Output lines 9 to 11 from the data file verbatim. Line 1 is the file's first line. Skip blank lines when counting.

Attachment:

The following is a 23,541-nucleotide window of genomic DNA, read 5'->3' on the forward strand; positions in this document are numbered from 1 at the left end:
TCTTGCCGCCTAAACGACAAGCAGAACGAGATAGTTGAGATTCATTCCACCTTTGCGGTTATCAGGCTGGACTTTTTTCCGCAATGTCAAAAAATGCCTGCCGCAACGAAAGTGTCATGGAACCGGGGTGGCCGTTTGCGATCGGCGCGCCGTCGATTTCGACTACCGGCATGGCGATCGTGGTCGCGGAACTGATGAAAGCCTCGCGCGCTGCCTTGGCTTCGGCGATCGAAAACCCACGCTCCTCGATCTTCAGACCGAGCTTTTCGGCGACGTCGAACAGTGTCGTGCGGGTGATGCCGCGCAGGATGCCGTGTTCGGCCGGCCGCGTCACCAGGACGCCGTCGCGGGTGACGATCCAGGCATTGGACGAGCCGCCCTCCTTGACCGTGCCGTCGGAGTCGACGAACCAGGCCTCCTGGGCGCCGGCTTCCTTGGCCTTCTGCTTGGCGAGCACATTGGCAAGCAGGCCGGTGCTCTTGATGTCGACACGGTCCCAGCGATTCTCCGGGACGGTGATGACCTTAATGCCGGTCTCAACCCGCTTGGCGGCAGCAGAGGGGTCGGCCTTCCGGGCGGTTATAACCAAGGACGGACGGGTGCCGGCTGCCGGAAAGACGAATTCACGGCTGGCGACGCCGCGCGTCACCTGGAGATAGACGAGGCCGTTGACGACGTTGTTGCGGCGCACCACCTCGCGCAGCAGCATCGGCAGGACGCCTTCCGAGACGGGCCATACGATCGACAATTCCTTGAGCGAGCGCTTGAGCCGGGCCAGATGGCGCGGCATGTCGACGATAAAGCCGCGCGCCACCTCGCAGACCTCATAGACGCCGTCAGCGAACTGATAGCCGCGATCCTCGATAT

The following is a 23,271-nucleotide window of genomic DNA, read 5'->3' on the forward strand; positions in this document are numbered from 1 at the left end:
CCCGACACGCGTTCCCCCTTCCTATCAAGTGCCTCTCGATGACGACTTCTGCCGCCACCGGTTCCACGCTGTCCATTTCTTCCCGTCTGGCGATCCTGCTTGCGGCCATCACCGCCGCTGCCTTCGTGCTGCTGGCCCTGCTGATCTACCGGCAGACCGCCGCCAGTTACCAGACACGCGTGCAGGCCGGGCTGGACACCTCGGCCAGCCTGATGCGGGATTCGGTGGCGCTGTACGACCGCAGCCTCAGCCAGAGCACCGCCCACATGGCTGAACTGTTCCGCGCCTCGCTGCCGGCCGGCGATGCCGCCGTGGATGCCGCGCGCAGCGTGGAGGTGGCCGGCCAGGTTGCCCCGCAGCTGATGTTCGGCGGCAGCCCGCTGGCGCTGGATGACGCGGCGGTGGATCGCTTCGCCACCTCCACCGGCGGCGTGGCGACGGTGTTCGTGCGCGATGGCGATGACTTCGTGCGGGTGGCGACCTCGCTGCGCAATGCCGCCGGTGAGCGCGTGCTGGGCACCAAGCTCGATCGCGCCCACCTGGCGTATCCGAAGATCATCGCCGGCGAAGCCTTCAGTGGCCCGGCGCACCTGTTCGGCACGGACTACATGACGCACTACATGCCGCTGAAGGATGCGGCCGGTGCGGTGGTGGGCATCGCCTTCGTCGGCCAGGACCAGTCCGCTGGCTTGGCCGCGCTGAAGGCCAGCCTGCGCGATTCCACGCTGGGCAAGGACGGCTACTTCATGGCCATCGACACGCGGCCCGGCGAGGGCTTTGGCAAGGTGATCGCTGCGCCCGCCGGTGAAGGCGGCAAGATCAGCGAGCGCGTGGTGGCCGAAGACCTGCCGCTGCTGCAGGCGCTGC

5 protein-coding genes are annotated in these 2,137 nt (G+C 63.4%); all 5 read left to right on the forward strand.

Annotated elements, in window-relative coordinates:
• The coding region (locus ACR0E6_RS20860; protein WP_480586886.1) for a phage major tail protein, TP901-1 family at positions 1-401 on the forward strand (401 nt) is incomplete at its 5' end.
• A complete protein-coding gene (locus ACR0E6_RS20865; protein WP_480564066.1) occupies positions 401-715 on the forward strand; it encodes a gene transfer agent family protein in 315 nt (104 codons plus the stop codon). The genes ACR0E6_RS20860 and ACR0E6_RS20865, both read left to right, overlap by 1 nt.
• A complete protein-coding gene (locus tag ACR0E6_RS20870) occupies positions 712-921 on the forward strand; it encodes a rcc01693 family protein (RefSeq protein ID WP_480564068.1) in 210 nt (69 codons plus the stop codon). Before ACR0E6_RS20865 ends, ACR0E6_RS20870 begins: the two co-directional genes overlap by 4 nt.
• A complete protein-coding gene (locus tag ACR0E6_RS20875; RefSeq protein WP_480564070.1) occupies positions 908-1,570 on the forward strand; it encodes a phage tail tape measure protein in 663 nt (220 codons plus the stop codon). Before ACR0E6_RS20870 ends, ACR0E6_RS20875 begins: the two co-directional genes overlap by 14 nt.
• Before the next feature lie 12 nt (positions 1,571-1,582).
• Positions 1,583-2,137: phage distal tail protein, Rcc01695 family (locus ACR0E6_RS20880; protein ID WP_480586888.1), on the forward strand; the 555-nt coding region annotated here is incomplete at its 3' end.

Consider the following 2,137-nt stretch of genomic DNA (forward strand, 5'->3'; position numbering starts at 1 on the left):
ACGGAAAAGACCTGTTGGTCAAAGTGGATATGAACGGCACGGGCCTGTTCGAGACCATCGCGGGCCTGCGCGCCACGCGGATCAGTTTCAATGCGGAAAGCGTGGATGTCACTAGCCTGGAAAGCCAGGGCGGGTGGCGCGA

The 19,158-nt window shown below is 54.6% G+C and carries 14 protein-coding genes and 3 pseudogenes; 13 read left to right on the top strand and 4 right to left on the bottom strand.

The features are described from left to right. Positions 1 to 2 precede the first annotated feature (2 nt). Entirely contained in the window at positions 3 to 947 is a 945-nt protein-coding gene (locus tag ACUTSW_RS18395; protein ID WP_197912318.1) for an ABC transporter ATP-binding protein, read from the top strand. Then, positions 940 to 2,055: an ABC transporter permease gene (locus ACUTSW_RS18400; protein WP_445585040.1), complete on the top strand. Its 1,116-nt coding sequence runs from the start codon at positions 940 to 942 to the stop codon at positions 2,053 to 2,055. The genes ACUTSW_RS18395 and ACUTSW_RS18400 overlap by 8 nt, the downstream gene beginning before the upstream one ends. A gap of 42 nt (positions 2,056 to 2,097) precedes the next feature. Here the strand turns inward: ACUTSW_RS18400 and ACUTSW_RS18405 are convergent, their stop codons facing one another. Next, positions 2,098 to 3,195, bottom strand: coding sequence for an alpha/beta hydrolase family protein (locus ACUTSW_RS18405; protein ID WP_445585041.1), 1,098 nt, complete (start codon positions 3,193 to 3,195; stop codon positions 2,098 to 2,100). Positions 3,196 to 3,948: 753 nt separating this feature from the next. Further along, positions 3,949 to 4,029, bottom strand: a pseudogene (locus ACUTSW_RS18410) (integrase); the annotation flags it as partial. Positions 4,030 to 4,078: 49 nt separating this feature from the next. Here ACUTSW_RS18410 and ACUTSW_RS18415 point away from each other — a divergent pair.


• A complete protein-coding gene (locus tag ACR0E6_RS20870) occupies positions 712-921 on the forward strand; it encodes a rcc01693 family protein (RefSeq protein ID WP_480564068.1) in 210 nt (69 codons plus the stop codon). Before ACR0E6_RS20865 ends, ACR0E6_RS20870 begins: the two co-directional genes overlap by 4 nt.
• A complete protein-coding gene (locus tag ACR0E6_RS20875; RefSeq protein WP_480564070.1) occupies positions 908-1,570 on the forward strand; it encodes a phage tail tape measure protein in 663 nt (220 codons plus the stop codon). Before ACR0E6_RS20870 ends, ACR0E6_RS20875 begins: the two co-directional genes overlap by 14 nt.
• Before the next feature lie 12 nt (positions 1,571-1,582).